Obama touts Mich. wind turbine company, but skeptics question if there’s enough jobs payoff
In urging Congress to approve clean energy tax credits, Obama cited Energetx Composites LLC, a wind turbine blade manufacturer in Holland, Mich., that received millions in government assistance. Invited to sit in the first lady’s box during the speech Tuesday night was Bryan Ritterby, 58, who went to work for Energetx after being laid off from his furniture-making jobs three years ago.
“Some technologies don’t pan out; some companies fail,” Obama said. “But I will not walk away from the promise of clean energy. I will not walk away from workers like Bryan.”
Without mentioning it by name, Obama appeared to be defending his administration’s support of Solyndra LLC, the California solar panel maker that received a $528 million government loan but filed for bankruptcy court protection last year. Energetx is in a somewhat different situation than Solyndra but still must fend off skepticism from critics who contend government-assisted clean energy products often don’t produce enough high-wage jobs to make it worth the money.
“They must have had to look pretty hard to find someone working in alternative energy,” said Donald Grimes, a senior research specialist at University of Michigan. “I think the politics is what’s driving almost this delusion of where the jobs are. If you want to tout the future of where green energy jobs are going, it’s going to be garbage collection.”
Indeed, waste management and treatment is among the categories with the most “clean economy” jobs in the United States, according to a 2011 report by the Metropolitan Policy Program of the Brookings Institution, a Washington, D.C.-based nonprofit think tank. The category represented about 385,000 jobs in 2010; the wind industry employed 24,294 the same year, the report said.
In 2009, a state board announced a $27.3 million tax credit over 15 years to encourage Energetx to expand. The money is tied to the creation of about 1,000 jobs at the company, and won’t be awarded in cases where jobs don’t materialize. It also got a $3.5 million state award for “energy excellence” in 2010, which was expected to be matched by the U.S. Department of Energy.
The company is far short of its ultimate job target now — with fewer than 50 employees currently making the turbine blades and other projects — but it expects to hire roughly 100 more this year, mostly in composite manufacturing. The company would not release specific wage ranges, but human resources director Steven Busch said pay will be competitive with similar manufacturing jobs in the Midwest.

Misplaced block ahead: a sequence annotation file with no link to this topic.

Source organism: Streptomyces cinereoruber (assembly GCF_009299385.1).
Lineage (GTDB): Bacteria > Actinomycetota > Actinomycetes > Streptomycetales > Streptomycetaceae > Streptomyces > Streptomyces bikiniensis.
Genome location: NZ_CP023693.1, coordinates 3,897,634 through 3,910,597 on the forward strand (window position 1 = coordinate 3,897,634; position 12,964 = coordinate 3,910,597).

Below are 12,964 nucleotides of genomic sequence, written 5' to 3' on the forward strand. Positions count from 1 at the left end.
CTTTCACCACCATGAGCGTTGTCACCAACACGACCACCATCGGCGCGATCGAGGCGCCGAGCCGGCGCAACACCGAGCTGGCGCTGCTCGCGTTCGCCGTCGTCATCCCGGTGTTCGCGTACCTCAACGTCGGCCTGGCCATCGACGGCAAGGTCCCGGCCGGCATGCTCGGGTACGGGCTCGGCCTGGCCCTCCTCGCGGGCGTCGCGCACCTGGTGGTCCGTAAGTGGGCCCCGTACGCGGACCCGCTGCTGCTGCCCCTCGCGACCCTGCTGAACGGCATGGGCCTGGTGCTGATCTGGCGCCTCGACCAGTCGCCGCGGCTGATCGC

U.S. Rep. Bill Huizenga, a Republican whose district includes Holland, said he doesn’t “see a Solyndra-type situation” with Energetx or other clean energy companies in southwest Michigan, such as those that produce batteries for alternative-fuel vehicles. Combined, the area around Holland has about 7.5 percent of its workforce employed in the broad category of “clean jobs,” compared with the national average of 2 percent.
“This isn’t our preferred route, but if this is the route that’s presented to us, we’re going to take it and make it as successful as we can make,” Huizenga said. “Ultimately, the business principles have to be sound. Whether it’s wind, solar, nuclear … these industries aren’t going to just be able to depend on government subsidies forever. At some point you’ve got to be able to stand on your own two feet.”
While Michigan remains stung by the decline in the auto industry, some officials see this new technology as an area where it can lead again.
“It’s communicating a message to people: This is a place on the cutting-edge of change and solving problems,” said John C. Austin, a Brookings senior fellow and visiting faculty member at University of Michigan. “That’s been our big problem in Michigan. We fought for years protecting the auto industry from change. Now we can be the leader in increasing the production of electric cars.”
Brookings officials acknowledge the alternative industry is hard to assess since such jobs pervade all parts of the economy, but its study last year aimed to provide a comprehensive, detailed snapshot of what the sector truly represents.
Erik Nordman, an assistant professor of renewable energy and lead investigator of the West Michigan Wind Assessment project, says the Energetx’s transition isn’t as far-fetched as it might seem because the keel of a yacht closely resembles the blade of a turbine.
With wind energy seemingly more marketable in the future, West Michigan economic developers envision a time Energetx will expand and have hundreds of workers.
“This is new product entry,” said Rick Chapla of The Right Place, a western Michigan economic development organization. “This is complex manufacturing. This is not something that has been done or will be done overnight. It won’t be done in one year. It will be done over a period of years.”
It’s fertile political ground for Obama too. Not only is Michigan considered a swing state in the November election, but he has made several trips to the area to tout clean energy projects, and his administration has provided $2.4 billion in federal grants to develop next-generation electric vehicles and batteries.
Grimes remains skeptical. He says it’s appropriate for the government to invest in research, but not in fledgling commercial enterprises. He cites Solyndra as an example but argues even “picking winners” can prove problematic, since “creative destruction” is a common byproduct of successful yet disruptive technologies.
“They don’t do well with innovation because it costs people jobs,” Grimes said.